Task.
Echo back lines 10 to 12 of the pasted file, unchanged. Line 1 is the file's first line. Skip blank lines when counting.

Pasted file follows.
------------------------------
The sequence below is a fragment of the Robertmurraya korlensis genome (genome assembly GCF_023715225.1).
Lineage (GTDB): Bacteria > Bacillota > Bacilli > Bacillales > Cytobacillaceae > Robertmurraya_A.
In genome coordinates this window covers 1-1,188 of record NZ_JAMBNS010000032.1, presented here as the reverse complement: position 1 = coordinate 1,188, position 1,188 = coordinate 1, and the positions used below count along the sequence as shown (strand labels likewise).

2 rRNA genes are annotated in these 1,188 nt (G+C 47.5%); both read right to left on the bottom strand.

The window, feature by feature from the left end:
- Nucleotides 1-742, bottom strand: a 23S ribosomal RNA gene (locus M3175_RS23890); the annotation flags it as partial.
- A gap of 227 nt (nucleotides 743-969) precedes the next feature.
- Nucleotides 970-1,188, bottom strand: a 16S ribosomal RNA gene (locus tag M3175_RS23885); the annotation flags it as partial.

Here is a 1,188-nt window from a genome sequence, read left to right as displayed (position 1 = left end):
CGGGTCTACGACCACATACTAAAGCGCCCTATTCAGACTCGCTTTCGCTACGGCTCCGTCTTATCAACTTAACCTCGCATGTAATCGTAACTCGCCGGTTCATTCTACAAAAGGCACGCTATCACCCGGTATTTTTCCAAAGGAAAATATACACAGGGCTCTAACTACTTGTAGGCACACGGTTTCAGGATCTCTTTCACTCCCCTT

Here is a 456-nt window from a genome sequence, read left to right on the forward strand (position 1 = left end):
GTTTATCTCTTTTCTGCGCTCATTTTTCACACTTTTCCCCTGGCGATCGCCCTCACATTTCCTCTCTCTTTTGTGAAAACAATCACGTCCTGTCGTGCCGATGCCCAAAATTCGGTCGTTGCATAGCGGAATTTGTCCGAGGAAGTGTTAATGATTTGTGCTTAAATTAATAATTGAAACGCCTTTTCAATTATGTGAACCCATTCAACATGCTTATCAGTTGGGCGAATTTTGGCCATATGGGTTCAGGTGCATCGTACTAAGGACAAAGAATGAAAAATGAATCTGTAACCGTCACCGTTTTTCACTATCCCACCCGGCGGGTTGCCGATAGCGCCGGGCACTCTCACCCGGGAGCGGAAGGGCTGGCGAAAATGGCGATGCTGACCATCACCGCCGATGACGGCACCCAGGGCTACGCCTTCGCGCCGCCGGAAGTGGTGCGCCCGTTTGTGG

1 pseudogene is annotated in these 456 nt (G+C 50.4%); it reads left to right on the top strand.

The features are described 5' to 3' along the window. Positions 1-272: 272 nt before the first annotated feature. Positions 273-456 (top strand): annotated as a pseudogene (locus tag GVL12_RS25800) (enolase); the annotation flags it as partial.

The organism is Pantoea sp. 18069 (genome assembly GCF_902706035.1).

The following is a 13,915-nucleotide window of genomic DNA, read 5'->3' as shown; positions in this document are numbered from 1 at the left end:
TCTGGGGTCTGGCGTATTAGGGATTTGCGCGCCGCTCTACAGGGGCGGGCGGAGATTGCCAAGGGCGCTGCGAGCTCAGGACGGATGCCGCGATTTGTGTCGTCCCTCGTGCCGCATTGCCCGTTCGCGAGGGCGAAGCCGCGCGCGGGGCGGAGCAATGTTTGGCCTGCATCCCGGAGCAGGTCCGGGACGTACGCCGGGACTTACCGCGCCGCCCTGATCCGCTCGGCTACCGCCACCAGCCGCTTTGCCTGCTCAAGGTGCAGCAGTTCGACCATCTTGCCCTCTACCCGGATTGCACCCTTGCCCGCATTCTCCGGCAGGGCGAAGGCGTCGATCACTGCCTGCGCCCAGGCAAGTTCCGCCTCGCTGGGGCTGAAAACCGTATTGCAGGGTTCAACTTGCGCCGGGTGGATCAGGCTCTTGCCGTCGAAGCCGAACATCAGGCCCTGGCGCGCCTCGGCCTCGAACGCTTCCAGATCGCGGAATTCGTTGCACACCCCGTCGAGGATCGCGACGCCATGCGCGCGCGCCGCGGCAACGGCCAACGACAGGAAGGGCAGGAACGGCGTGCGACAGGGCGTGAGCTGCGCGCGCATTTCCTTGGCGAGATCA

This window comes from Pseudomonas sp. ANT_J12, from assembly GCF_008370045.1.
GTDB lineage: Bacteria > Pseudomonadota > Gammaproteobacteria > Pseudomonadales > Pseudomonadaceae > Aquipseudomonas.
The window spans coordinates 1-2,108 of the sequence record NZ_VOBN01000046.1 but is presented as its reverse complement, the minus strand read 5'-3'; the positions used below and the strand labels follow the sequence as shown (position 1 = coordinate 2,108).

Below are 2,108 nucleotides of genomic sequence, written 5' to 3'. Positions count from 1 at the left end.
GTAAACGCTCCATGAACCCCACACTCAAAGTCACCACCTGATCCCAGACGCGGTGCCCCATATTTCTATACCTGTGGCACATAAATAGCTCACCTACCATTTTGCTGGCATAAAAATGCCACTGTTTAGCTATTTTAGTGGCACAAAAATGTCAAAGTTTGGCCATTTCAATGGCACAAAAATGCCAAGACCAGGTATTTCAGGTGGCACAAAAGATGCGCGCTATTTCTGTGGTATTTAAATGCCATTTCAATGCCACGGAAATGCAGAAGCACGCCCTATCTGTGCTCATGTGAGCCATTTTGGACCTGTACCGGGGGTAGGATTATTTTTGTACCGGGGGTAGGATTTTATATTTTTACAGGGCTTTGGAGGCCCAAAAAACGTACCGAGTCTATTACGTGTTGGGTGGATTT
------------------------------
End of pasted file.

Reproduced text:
CGGGTCTACGACCACATACTAAAGCGCCCTATTCAGACTCGCTTTCGCTACGGCTCCGTCTTATCAACTTAACCTCGCATGTAATCGTAACTCGCCGGTTCATTCTACAAAAGGCACGCTATCACCCGGTATTTTTCCAAAGGAAAATATACACAGGGCTCTAACTACTTGTAGGCACACGGTTTCAGGATCTCTTTCACTCCCCTT

Here is a 456-nt window from a genome sequence, read left to right on the forward strand (position 1 = left end):
GTTTATCTCTTTTCTGCGCTCATTTTTCACACTTTTCCCCTGGCGATCGCCCTCACATTTCCTCTCTCTTTTGTGAAAACAATCACGTCCTGTCGTGCCGATGCCCAAAATTCGGTCGTTGCATAGCGGAATTTGTCCGAGGAAGTGTTAATGATTTGTGCTTAAATTAATAATTGAAACGCCTTTTCAATTATGTGAACCCATTCAACATGCTTATCAGTTGGGCGAATTTTGGCCATATGGGTTCAGGTGCATCGTACTAAGGACAAAGAATGAAAAATGAATCTGTAACCGTCACCGTTTTTCACTATCCCACCCGGCGGGTTGCCGATAGCGCCGGGCACTCTCACCCGGGAGCGGAAGGGCTGGCGAAAATGGCGATGCTGACCATCACCGCCGATGACGGCACCCAGGGCTACGCCTTCGCGCCGCCGGAAGTGGTGCGCCCGTTTGTGG